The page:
Subject: Re: Kent Beck's talk
From: Adam Turoff <ziggy@panix.com>
Date: Wed, 4 Aug 2004 16:44:12 -0400

On Wed, Aug 04, 2004 at 12:37:17PM -0700, David Ascher wrote:
> Right.  For better _and_ for worse, the success of open source means 
> that a whole segment of the software industry is under threat.  Software 
> qua software isn't as profitable as it once was.  

One of the things I took away from OSCon this year is a clearer
understanding of this amorphous goo we lump together as "software".


Tim O'Reilly talked tangentially about one trend in his keynote.  While
open source software is interesting in its own right, the really
interesting apps today fuse some kind of proprietary data with open
source -- Amazon.com, Google, eBay, etc.

In some sense, software was always like this.  Look at any billing
system, CRM package, provisioing system, whatever.  It is a fusion of
some kind of raw software and proprietary data (business rules).  

Open source and the internet act together as a great leveller, leaving
less and less inherent value for pure software.  In the early days, if
you wanted a b-tree or a quicksort, you would pick up any decent
undergrad algorithms text and code it up.  There never was any real
business in providing generalized b-tree implementations for widespread
use (Sleepycat and Rogue Wave notwithstanding).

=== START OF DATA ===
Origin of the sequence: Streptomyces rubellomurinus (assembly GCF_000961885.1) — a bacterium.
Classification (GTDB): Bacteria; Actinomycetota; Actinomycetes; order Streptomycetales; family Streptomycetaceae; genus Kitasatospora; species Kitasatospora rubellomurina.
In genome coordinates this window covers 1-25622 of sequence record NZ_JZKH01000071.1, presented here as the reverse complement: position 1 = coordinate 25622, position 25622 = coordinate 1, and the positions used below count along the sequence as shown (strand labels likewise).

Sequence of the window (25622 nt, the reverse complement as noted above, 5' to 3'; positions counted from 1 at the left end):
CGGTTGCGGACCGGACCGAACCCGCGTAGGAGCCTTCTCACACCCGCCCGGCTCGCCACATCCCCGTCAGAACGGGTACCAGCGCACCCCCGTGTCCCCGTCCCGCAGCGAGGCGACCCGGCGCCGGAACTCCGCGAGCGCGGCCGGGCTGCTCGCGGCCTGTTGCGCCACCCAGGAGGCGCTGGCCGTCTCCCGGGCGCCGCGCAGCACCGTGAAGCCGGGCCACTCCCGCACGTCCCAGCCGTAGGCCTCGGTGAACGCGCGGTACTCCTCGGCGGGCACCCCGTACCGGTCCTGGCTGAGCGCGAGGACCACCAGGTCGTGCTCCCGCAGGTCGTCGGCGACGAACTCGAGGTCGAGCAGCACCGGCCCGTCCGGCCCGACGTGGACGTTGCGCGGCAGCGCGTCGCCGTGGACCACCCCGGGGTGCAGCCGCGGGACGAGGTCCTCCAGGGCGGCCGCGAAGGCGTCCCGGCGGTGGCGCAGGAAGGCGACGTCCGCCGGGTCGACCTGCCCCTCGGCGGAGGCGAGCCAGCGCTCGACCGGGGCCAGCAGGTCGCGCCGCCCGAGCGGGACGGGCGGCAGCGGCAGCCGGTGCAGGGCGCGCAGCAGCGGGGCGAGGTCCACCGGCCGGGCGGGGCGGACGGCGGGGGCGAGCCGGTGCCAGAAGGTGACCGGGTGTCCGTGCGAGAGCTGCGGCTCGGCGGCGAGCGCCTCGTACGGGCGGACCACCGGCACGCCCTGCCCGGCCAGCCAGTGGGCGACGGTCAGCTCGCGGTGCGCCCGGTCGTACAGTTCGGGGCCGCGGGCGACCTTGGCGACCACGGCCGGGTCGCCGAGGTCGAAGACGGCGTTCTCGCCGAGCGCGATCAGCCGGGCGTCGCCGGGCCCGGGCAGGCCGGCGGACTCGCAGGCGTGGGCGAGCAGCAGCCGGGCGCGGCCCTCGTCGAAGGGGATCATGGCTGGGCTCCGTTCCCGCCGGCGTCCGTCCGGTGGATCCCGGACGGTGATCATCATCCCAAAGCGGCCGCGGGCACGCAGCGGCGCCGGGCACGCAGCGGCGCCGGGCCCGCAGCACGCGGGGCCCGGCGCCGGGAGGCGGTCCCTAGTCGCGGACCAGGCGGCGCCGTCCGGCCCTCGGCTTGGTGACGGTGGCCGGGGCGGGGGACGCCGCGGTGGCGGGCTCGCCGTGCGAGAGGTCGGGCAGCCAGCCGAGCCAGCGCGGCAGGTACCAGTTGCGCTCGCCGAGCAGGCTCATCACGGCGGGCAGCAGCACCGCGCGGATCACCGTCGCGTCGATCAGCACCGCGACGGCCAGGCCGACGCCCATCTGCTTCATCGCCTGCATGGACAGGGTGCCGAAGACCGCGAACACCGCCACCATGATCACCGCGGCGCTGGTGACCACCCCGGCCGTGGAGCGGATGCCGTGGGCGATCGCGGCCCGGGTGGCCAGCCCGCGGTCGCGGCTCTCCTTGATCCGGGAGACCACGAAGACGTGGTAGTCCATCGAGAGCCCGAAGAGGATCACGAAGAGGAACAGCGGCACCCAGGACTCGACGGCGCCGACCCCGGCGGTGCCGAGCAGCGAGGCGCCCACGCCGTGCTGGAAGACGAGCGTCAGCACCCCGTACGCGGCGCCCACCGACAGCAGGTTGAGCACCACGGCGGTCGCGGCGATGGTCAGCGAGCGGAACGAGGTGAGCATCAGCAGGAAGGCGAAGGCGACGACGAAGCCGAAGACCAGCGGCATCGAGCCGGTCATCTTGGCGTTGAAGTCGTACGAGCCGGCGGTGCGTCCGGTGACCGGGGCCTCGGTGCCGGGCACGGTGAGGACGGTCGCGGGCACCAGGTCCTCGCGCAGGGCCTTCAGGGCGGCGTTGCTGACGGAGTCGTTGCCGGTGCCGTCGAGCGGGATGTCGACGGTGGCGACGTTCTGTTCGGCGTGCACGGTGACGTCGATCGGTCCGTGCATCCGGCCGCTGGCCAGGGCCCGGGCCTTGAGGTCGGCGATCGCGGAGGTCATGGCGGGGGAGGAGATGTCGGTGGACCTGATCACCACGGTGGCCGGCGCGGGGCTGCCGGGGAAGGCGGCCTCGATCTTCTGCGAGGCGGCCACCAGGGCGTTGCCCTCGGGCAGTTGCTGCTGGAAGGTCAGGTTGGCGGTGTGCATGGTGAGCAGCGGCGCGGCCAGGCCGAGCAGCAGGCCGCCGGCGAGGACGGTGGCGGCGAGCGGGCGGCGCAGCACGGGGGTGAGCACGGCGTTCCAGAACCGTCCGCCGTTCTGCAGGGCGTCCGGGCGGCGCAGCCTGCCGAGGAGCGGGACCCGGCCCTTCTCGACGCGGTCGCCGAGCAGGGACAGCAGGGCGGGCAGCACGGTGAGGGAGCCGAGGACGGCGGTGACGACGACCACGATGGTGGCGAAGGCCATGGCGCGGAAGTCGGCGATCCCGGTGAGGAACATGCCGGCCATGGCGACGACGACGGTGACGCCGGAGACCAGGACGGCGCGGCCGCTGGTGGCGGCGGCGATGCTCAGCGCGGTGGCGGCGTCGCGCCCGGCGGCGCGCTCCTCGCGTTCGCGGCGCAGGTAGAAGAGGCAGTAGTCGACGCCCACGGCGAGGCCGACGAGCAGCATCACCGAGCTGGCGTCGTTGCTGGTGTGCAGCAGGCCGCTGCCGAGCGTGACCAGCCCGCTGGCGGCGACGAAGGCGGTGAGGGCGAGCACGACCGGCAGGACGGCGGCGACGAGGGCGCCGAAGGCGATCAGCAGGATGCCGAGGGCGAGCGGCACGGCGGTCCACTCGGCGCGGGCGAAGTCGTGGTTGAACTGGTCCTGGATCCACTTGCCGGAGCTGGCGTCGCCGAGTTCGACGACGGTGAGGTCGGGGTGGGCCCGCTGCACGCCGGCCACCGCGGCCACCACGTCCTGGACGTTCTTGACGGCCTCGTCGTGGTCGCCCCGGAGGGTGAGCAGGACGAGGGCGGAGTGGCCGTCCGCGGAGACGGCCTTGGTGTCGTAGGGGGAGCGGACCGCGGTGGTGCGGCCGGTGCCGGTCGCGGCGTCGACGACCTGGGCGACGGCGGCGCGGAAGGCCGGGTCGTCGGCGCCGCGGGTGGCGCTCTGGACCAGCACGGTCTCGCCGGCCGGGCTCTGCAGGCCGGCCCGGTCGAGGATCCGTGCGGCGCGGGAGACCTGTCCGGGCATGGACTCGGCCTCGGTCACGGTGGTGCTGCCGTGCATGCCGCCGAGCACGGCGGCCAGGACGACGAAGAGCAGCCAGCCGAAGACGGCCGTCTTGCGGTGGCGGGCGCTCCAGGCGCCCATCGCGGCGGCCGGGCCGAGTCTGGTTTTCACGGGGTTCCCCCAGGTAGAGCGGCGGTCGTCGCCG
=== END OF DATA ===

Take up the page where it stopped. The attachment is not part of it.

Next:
Today, Google can find that code for you you in the language of your
choice, but it can also find other forms of "pure code" as well -- http
daemons, web browsers, mail filters, list managers, etc.  There is no
"proprietary data" embedded in these packages; they are simple
generalized processes that are well understood and solved approximately
once.  Billing systems, on the other hand, vary widely because of the
manifold differences in business rules they encapsulate.


This, I think, is the fundemental flaw in Kent Beck's argument.  There
will always be another Chrysler around the corner ready to hire him
to build yet another compensation system, because the true value in
software lies in automating some custom process (the blend of software
and embedded data).  The reason why there is no dividend to collect for
JUnit is because it is so generic, so easily understood, and so readily
reimplemented from scratch.  

Z.